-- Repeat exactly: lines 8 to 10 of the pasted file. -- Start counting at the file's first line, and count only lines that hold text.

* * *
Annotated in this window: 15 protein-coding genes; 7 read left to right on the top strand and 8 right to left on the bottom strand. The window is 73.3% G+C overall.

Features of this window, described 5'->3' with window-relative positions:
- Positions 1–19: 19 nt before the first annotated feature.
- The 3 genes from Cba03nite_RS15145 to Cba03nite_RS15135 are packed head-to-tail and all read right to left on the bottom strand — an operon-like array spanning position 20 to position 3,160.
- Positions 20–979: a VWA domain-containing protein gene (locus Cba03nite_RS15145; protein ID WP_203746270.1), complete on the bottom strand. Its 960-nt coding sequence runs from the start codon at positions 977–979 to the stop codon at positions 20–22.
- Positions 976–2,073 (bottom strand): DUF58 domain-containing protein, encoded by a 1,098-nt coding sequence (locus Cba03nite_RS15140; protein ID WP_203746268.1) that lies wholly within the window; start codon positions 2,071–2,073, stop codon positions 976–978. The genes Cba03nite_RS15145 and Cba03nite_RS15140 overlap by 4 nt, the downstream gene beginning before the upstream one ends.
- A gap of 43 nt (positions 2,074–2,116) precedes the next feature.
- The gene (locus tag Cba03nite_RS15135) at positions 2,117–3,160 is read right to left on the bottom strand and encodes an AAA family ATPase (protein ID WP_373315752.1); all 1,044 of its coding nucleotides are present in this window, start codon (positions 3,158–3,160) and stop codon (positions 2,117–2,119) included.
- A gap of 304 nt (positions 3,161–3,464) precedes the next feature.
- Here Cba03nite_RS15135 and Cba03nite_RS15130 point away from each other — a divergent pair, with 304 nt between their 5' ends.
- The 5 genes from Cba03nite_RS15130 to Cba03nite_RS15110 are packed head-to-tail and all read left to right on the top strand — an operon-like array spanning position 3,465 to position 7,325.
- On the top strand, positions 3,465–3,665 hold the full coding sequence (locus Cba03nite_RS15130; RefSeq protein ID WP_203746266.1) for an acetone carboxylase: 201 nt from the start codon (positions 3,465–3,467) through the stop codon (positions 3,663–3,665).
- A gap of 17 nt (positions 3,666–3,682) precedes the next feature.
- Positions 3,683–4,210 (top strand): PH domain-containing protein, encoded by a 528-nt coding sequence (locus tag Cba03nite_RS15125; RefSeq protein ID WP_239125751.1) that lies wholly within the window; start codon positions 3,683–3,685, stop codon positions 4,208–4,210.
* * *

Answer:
- The gene (locus tag Cba03nite_RS15135) at positions 2,117–3,160 is read right to left on the bottom strand and encodes an AAA family ATPase (protein ID WP_373315752.1); all 1,044 of its coding nucleotides are present in this window, start codon (positions 3,158–3,160) and stop codon (positions 2,117–2,119) included.
- A gap of 304 nt (positions 3,161–3,464) precedes the next feature.
- Here Cba03nite_RS15135 and Cba03nite_RS15130 point away from each other — a divergent pair, with 304 nt between their 5' ends.